Paper Rad

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Screenshot from Paper Rad's Facemaker video (2005).

Paper Rad was a Pittsburgh, Pennsylvania and Providence, Rhode Island-based art collective from approx. 2001 until 2008.[1] Known for creating comics, zines, video art, net art, MIDI files, paintings, installations, and music with a distinct "lo-fi" aesthetic often associated with underground culture or 1990s "retro tech", juxtaposed images and featuring bright colors.


The three primary members were Jacob Ciocci, Jessica Ciocci, and Ben Jones, but additionally included Paul Bright, David Wightman, Sonja Radovancevic, Extreme Animals and others.[1][2][3]

Paper Rad exhibited works at several major galleries including PaceWildenstein, The New Museum of Contemporary Art, and Deitch Projects. The collective published a book, Paper Rad, BJ and da Dogs[4] in late-2005 and a DVD on Load Records in 2006 (Trash Talking). Paper Rad's video works are distributed by Electronic Arts Intermix.[5]


Paper Rad calls its style "Dogman 99", a play on the Danish filmmaking movement Dogme 95.[6] According to one of its project websites, the rules of Dogman 99 are: "No Wacom tablet, no scanning, pure RGB colors only, only fake tweening, and as many alpha tricks as possible".[6]

Paper Rad's visual projects often employ bright fluorescent palettes juxtaposed with primary colors to create a distinctive "lo-fi" look. It adopts a variety of techniques and elements to achieve this look, including pop art, collage, punk art, as well as imagery from popular culture. The multimedia projects incorporate MIDI audio, poor recordings of original sound effects and voices, pixelization, and other crude audio and visual components. Paper Rad recycled or appropriated obscure sounds and images from a variety of sources, including old cartoons, commercials, and late-night television.

In the early 2000s Paper Rad's website featured early GIF art as well as a maze of linked images in the "Dogman 99" style.[6]

Collaborations & Other Works[edit]

Super Mario Bros. Movie[edit]

Paper Rad collaborated with multi-media artist Cory Arcangel to make Super Mario Bros. Movie, a 15-minute video piece about the life and times of Nintendo's Mario.[7] The piece consisted of a hacked Nintendo Entertainment System video-game cartridge where the backgrounds and scenarios were altered and rearranged into a narrative story about the game world becoming corrupted and Mario's existential crises about being a video game character.[7][8] The movie debuted at Deitch Projects in New York in 2005.[8]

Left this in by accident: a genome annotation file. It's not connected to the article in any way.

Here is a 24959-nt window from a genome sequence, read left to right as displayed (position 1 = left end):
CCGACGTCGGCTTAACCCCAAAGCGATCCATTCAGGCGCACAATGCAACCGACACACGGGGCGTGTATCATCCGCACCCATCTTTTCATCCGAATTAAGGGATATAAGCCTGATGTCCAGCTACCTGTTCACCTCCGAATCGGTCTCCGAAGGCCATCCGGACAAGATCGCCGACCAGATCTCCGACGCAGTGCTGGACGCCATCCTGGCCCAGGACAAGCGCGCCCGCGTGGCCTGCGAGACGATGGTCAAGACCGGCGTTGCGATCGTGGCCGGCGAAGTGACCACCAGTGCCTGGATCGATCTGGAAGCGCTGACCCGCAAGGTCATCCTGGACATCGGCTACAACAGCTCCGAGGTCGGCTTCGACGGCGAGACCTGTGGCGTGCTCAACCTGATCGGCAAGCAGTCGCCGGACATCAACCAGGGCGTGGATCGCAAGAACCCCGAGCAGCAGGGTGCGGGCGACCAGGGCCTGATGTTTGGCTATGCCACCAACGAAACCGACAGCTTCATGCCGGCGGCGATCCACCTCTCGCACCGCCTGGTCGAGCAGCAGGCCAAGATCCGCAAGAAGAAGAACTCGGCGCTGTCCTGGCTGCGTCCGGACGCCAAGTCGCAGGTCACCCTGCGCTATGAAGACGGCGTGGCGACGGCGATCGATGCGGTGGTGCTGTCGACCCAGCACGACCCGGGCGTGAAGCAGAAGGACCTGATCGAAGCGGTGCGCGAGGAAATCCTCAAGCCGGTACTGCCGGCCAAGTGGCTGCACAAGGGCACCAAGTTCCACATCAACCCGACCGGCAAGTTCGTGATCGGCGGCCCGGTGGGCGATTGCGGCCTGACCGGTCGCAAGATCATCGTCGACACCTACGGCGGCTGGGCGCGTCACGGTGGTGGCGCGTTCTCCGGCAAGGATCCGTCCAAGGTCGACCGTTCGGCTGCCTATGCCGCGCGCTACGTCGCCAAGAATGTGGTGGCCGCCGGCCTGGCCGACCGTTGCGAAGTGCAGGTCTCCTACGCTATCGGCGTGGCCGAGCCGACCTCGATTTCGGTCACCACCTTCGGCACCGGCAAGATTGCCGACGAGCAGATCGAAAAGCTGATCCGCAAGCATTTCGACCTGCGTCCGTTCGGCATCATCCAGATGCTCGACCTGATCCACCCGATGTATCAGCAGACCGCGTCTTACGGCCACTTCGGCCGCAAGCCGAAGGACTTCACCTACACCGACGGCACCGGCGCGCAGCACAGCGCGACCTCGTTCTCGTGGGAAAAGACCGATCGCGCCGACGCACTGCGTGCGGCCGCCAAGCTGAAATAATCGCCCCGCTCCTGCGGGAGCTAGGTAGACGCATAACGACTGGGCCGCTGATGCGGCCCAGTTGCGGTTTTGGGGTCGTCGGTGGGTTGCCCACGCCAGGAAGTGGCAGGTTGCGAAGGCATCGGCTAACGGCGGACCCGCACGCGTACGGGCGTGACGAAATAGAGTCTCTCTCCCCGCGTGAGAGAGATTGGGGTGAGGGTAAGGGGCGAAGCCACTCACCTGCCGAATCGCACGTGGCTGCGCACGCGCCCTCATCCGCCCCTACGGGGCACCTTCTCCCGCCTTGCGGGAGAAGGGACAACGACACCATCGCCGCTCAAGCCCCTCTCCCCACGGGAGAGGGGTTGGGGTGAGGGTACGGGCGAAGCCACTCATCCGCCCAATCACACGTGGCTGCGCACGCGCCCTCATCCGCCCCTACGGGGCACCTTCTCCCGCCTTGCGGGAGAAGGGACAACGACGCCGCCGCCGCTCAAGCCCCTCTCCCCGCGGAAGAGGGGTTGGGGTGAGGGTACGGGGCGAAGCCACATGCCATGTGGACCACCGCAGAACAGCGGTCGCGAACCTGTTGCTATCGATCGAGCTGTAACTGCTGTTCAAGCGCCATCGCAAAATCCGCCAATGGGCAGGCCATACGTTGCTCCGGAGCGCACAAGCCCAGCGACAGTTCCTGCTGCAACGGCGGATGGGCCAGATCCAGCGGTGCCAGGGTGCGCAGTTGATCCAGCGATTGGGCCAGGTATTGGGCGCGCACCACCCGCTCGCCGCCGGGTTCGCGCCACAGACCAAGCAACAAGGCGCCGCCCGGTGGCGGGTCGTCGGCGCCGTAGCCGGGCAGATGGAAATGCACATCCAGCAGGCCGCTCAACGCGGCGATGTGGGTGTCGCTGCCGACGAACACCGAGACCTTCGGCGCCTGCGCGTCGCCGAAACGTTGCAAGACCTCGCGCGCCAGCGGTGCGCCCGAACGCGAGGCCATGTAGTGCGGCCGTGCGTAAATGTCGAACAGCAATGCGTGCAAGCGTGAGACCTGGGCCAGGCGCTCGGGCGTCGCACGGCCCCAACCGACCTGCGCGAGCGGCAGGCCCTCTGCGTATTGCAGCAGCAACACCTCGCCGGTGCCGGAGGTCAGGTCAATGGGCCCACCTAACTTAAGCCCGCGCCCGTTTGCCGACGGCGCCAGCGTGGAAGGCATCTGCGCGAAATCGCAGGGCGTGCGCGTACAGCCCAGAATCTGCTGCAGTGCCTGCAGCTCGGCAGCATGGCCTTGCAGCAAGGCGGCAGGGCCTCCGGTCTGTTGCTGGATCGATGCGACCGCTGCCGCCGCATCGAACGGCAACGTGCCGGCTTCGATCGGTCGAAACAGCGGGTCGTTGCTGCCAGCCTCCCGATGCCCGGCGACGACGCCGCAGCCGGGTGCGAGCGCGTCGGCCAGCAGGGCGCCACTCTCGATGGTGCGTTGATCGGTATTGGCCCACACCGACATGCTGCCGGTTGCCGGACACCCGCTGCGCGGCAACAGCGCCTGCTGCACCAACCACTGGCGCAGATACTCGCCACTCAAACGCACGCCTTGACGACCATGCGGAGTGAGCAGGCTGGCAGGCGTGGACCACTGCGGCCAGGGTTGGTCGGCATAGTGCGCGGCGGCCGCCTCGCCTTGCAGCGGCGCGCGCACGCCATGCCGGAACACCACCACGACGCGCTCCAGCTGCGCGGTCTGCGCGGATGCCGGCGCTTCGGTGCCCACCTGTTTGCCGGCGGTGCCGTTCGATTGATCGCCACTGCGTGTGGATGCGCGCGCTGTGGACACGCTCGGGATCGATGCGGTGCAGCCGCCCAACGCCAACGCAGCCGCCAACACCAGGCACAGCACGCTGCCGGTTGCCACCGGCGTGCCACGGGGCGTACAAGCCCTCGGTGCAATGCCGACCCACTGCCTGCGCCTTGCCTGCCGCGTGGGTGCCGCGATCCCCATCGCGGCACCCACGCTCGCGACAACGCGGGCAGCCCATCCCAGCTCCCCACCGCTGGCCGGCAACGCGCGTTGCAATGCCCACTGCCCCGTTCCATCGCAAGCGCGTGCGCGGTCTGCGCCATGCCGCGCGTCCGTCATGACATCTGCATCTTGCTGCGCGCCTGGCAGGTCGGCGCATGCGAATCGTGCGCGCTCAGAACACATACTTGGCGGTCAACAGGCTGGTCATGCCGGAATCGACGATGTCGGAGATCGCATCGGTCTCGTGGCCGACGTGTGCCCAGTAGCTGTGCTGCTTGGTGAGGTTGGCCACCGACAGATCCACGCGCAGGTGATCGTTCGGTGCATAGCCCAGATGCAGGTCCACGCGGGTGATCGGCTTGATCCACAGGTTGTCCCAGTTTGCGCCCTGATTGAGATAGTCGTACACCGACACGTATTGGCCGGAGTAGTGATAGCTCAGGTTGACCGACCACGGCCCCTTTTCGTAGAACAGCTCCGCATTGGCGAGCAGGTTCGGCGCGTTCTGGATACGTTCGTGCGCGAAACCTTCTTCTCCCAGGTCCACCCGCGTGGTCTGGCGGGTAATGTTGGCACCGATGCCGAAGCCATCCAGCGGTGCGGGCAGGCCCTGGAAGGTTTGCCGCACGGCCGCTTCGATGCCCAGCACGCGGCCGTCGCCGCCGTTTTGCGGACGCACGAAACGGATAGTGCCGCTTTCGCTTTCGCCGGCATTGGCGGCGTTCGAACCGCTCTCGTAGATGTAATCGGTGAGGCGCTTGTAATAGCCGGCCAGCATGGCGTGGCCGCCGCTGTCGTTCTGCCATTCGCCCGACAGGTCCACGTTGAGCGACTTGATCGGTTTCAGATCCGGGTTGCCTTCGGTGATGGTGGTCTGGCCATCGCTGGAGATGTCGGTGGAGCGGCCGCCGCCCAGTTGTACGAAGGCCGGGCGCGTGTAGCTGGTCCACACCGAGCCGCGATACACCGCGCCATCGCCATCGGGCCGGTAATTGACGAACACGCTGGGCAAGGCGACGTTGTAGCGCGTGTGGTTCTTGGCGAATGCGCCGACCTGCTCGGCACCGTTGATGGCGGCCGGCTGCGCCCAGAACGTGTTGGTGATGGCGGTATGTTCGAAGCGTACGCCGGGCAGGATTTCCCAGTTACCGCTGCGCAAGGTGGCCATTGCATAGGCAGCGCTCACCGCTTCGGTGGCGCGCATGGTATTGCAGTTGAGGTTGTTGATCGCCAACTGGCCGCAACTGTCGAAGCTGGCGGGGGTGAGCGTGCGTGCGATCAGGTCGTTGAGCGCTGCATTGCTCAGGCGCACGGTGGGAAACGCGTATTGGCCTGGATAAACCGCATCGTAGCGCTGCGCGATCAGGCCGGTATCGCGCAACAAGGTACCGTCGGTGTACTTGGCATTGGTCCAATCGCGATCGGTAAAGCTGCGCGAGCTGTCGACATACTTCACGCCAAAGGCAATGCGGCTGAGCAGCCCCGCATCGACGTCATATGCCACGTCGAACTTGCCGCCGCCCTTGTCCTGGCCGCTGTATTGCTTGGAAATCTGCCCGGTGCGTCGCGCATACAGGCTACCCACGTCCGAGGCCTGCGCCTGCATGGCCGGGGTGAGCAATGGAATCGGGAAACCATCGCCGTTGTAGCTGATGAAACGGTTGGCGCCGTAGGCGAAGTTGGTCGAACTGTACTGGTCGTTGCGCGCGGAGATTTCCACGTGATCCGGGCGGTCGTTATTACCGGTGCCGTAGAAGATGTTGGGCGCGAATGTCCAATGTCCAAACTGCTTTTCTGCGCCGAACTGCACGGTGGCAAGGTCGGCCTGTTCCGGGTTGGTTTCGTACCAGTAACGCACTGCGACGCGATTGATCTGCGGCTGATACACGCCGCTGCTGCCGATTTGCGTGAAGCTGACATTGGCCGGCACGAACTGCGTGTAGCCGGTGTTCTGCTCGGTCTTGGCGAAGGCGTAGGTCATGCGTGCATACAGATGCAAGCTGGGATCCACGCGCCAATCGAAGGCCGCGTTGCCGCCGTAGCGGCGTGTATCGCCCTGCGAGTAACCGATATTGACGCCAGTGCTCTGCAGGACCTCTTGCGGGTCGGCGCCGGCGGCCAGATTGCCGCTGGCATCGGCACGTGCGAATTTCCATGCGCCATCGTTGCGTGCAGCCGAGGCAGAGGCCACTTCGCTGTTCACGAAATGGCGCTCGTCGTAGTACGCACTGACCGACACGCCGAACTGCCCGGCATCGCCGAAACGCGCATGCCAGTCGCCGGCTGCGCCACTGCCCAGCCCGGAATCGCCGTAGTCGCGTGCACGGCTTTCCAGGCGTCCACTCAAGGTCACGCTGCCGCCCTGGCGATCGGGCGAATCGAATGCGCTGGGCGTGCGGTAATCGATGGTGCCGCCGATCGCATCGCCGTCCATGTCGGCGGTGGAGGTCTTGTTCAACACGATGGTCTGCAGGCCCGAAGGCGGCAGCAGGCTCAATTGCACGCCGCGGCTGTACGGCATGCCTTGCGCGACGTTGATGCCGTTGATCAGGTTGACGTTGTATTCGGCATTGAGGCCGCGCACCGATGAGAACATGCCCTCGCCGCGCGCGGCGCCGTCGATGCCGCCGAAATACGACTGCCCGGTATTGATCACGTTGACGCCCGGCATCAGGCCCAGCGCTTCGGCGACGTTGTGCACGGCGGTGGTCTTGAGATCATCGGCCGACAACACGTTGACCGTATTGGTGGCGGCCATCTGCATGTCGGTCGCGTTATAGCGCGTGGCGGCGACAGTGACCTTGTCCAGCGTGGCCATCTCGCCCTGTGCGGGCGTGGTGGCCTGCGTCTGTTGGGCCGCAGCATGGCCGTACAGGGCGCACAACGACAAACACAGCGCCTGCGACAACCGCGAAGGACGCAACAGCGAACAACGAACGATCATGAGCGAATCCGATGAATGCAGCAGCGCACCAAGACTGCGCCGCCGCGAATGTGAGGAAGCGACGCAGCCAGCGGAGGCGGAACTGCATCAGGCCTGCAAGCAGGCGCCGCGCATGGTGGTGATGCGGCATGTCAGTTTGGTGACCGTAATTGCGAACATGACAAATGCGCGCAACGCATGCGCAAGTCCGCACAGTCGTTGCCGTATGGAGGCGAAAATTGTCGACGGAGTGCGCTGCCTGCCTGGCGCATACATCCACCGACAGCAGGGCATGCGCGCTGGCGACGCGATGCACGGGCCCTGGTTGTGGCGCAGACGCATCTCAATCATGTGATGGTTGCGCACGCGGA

Wyld File[edit]

Wyld File consisted of the duo Ben Jones and Jacob Ciocci, in collaboration with Eric Mast (better known as E*ROCK).[9] Wyld File is a commercial entity that makes lo-fi music videos for artists like Islands, The Gossip ("Standing in the Way of Control"), and Beck ("Gameboy Homeboy").[10]


The main characters, Horace, Alfe, and Roba.

Ben Jones collaborated with PFFR and Williams Street on a pilot for Adult Swim titled Neon Knome.[11] It was passed by the network and went on to become rebranded as a Cartoon Network show called The Problem Solverz.[11]


  1. ^ a b Chiaverina, John (2015-09-16). "Paul's Pile Of Papers: Paul Bright On His Paper Rad Collection And Forthcoming Book". ARTnews. Retrieved 2017-10-30.
  2. ^ "Watch Influential Noise Outfit Extreme Animals' Insane New Video For "God Jam (Blow Your Pants Off)"". Paper Magazine. 2016-07-28. Retrieved 2017-10-30.
  3. ^ "Moore College presents Women in Animation Film Festival". Metro US. 2017-03-14. Retrieved 2017-10-30.
  4. ^ "Quimby's Store". Archived from the original on September 27, 2007. Retrieved September 9, 2016.
  5. ^ "Electronic Arts Intermix: Paper Rad". Retrieved September 9, 2016.
  6. ^ a b c "A Brief History of Animated GIF Art, Part One". Artnet News. 2014-08-02. Retrieved 2017-10-30.
  7. ^ a b "Cory Arcangel's Surrealist Super Mario". Hyperallergic. 2011-05-10. Retrieved 2017-10-30.
  8. ^ a b Smith, Roberta (2005-02-04). "Art in Review; Cory Arcangel; Cory Arcangel and Paper Rad". The New York Times. ISSN 0362-4331. Retrieved 2017-10-30.
  9. ^ "E*Rock". Retrieved September 9, 2016.
  10. ^ Womack, David; Heller, Steven (2011). Becoming a Digital Designer: A Guide to Careers in Web, Video, Broadcast, Game and Animation Design. John Wiley & Sons,. p. 37. ISBN 111803421X.
  11. ^ a b "Unleashing the Pizza-Loving Beast". Animation Magazine. 2011-03-25. Retrieved 2017-10-30.

External links[edit]